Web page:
A federal judge in Anchorage on Friday issued two rulings that will disappoint many Alaskans but bring joy to litigating environmentalists:
District Court Judge Sharon Gleason ruled against the King Cove Road to the Cold Bay Airport, and later in the day said that offshore drilling in Alaska’s Arctic is also off the table.
Both rulings preserve actions of the Obama Administration that the Trump Administration was attempting to reverse.
Gleason, who was appointed her judgeship by President Obama in 2011, said that former Secretary of the Interior Ryan Zinke was arbitrary and capricious in his decision to allow a road through a national wildlife refuge. The community of King Cove has fought for a road for years to the nearby all-weather airport; over 100 medevacs have taken place in King Cove since 2014 due to not having road access to the airport.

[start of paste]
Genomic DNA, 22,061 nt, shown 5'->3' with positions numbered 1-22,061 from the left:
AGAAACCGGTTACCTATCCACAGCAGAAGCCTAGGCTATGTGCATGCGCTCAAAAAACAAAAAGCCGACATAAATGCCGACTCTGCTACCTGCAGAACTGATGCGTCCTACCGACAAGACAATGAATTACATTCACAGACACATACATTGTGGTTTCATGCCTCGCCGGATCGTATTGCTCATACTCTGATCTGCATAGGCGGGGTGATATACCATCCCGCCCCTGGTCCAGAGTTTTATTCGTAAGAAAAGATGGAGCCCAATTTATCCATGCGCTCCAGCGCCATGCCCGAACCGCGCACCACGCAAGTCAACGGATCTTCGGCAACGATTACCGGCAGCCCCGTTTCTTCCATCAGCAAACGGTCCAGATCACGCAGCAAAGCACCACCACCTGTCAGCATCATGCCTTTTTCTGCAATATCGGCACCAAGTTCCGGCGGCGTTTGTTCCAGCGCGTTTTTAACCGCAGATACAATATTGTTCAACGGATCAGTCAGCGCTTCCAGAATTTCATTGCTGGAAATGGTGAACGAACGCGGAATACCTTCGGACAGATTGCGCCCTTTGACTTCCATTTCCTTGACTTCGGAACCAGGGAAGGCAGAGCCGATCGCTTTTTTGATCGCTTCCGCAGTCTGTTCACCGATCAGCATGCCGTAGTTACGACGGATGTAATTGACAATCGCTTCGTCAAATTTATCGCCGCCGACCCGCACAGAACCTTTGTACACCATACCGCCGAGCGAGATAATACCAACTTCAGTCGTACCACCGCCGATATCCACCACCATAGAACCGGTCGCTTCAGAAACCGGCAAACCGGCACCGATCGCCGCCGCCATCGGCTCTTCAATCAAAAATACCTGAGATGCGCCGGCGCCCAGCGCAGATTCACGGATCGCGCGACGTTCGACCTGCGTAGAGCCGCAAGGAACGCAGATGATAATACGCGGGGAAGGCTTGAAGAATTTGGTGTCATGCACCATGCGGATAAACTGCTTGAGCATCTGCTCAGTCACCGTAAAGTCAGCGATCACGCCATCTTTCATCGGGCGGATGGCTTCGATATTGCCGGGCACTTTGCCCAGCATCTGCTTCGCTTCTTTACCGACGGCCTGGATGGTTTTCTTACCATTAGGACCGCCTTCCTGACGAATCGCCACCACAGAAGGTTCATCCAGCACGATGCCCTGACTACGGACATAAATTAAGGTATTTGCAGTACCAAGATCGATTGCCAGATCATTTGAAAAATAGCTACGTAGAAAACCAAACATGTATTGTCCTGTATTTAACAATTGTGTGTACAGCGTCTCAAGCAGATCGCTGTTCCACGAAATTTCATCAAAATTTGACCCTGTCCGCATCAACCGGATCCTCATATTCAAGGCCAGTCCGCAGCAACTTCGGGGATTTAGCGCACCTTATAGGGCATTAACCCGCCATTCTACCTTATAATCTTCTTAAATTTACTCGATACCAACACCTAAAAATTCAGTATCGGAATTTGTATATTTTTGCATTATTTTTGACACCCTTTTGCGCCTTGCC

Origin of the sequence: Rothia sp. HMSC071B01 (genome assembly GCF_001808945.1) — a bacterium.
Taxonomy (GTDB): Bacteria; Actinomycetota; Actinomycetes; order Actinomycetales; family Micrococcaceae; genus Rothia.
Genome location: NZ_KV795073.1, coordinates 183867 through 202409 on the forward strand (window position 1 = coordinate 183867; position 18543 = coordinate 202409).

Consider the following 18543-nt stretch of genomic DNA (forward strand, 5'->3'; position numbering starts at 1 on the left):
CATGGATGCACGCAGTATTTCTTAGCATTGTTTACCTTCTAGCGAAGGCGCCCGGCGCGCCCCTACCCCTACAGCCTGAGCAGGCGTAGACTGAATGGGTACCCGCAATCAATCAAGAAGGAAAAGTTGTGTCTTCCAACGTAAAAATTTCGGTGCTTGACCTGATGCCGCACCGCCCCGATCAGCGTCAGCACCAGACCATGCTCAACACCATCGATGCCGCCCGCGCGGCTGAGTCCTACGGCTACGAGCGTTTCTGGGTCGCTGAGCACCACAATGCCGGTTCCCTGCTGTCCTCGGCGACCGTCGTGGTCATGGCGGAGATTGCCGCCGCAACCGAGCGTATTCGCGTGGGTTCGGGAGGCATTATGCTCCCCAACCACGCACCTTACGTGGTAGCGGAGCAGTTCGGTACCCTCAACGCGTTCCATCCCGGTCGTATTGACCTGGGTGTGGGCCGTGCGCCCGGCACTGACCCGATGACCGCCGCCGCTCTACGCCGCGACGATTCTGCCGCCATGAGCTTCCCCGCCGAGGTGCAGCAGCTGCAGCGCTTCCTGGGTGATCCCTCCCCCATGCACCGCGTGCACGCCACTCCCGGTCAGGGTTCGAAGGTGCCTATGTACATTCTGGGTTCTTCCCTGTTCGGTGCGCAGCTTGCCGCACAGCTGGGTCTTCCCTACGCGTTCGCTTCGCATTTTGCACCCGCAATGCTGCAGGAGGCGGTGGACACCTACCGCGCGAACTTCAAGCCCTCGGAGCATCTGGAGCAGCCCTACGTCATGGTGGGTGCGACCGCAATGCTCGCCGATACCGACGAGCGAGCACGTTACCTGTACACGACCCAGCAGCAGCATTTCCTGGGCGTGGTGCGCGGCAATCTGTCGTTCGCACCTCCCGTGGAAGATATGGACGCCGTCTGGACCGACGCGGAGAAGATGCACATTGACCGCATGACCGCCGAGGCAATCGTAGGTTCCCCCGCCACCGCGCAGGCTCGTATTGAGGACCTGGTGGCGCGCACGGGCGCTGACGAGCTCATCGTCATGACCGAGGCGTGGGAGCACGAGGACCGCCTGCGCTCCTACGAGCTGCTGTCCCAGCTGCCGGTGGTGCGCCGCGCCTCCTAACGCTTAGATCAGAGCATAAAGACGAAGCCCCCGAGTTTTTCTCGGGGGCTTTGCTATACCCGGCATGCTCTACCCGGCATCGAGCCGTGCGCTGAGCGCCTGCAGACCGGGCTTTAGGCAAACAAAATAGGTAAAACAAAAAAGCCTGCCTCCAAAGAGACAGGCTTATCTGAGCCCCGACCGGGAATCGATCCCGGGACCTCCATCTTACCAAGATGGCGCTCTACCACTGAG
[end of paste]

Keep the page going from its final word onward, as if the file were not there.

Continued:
Gleason ruled that the land swap of Izembek National Wildlife Refuge land and private Native Corporation land was illegal.
Late Friday, Gleason again ruled against the Trump Administration. She wrote that President Trump overstepped his authority when he rescinded orders by former President Obama to withdraw nearly all of the Arctic Outer Continental Shelf from drilling.
Earthjustice had brought the lawsuit on behalf of a group of environmental organizations and Alaska Native interests.
Gleason wrote the president doesn’t have the authority to revoke another president’s withdrawal of the Outer Continental Shelf from leases.
The two adverse decisions by a U.S. District Court judge will almost certainly be appealed by the Trump Administration.